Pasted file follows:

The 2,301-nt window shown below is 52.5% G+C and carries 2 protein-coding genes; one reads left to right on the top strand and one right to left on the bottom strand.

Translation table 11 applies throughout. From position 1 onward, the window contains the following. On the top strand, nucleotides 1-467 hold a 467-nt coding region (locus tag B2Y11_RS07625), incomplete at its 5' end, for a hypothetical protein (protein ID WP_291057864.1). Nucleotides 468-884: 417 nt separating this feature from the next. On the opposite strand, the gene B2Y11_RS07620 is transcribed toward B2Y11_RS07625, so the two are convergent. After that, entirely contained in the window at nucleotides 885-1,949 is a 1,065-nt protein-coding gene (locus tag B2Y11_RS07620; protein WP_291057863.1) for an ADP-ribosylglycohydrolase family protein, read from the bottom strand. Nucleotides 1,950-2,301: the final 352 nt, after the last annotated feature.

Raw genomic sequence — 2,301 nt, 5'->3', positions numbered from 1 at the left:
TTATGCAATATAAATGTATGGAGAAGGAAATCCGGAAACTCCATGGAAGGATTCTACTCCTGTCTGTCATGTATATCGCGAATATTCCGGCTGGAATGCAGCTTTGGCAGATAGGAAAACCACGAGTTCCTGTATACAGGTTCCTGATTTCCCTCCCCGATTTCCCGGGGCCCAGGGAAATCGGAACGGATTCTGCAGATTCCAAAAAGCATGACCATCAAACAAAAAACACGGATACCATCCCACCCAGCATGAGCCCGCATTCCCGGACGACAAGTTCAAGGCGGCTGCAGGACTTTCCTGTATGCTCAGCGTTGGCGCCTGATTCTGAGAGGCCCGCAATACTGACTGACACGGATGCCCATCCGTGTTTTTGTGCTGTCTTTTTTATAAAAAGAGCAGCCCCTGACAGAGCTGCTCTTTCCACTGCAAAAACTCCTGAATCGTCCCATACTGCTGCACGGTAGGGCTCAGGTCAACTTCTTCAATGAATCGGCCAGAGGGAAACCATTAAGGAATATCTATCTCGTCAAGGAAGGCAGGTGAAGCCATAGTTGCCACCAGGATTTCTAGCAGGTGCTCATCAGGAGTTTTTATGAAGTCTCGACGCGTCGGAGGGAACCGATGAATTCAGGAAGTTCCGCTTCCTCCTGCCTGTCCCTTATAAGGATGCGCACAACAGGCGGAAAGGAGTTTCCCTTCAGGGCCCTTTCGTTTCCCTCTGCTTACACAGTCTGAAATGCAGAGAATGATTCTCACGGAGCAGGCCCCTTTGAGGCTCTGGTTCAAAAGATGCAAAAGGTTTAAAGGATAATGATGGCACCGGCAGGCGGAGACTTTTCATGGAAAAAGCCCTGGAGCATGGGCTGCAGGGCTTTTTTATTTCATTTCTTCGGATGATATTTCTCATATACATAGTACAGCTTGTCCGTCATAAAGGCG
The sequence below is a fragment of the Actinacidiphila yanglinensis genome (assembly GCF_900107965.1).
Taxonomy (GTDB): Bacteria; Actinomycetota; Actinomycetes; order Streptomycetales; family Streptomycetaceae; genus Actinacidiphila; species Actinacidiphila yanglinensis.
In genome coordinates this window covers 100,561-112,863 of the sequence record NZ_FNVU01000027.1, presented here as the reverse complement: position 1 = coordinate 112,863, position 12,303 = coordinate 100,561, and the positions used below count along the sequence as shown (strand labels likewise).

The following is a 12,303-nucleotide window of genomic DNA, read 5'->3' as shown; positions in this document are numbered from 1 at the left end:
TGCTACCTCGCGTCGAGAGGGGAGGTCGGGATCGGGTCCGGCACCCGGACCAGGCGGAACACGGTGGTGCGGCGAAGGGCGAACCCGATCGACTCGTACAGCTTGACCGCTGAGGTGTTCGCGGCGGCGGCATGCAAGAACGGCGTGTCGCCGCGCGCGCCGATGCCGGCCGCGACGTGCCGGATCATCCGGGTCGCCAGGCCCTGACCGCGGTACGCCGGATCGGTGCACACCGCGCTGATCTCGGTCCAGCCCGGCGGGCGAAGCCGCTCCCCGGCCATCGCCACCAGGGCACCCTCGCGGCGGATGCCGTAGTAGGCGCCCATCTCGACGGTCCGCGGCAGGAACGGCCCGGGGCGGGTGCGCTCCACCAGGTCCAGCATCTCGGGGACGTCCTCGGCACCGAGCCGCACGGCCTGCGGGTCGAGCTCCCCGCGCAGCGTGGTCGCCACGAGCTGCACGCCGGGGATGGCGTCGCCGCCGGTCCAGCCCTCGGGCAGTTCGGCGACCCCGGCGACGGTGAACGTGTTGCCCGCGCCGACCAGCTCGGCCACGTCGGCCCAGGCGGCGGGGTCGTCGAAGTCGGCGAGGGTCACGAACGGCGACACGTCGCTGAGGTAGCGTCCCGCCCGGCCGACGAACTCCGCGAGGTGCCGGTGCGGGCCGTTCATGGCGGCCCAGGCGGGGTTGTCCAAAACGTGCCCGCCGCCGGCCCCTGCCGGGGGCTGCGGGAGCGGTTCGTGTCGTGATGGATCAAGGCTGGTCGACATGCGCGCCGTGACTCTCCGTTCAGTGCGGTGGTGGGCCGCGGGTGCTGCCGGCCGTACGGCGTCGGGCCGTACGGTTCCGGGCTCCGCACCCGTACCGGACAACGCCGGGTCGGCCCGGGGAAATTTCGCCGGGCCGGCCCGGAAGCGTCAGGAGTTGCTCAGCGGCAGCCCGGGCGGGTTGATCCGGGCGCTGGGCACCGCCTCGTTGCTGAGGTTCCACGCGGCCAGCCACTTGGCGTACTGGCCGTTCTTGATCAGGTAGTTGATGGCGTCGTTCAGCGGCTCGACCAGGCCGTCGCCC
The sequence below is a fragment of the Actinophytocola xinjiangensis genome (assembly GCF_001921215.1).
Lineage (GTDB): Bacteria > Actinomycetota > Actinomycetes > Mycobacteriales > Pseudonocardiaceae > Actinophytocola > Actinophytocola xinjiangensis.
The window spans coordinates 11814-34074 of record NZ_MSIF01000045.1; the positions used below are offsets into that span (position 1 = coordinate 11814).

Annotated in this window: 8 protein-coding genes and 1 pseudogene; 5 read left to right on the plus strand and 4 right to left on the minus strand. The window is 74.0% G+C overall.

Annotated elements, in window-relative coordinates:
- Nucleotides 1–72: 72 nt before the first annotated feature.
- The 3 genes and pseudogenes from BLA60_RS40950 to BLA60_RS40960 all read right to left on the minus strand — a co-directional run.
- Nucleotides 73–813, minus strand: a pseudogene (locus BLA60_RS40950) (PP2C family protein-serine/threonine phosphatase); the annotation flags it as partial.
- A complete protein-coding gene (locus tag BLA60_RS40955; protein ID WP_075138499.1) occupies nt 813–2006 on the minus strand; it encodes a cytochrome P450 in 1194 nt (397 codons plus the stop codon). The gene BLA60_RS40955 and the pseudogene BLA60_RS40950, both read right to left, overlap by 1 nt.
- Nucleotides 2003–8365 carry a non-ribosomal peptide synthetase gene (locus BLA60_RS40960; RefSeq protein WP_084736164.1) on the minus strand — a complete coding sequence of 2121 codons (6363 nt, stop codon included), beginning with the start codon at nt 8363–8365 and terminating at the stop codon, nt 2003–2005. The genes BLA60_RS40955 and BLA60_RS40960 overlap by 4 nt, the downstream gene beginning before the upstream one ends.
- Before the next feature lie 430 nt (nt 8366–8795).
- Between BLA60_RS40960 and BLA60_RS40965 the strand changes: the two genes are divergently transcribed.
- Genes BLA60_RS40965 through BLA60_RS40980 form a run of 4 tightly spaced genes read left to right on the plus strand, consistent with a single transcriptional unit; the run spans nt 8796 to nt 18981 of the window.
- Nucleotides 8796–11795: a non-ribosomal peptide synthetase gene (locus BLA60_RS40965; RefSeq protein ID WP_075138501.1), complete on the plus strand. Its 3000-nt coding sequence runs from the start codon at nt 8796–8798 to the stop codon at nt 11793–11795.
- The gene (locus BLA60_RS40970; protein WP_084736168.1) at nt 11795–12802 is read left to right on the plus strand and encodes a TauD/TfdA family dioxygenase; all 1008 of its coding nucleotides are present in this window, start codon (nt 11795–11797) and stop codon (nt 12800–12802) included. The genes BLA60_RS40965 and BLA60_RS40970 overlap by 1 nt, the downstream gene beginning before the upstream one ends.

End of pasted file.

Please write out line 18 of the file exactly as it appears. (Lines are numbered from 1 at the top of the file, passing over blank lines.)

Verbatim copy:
- A complete protein-coding gene (locus tag BLA60_RS40955; protein ID WP_075138499.1) occupies nt 813–2006 on the minus strand; it encodes a cytochrome P450 in 1194 nt (397 codons plus the stop codon). The gene BLA60_RS40955 and the pseudogene BLA60_RS40950, both read right to left, overlap by 1 nt.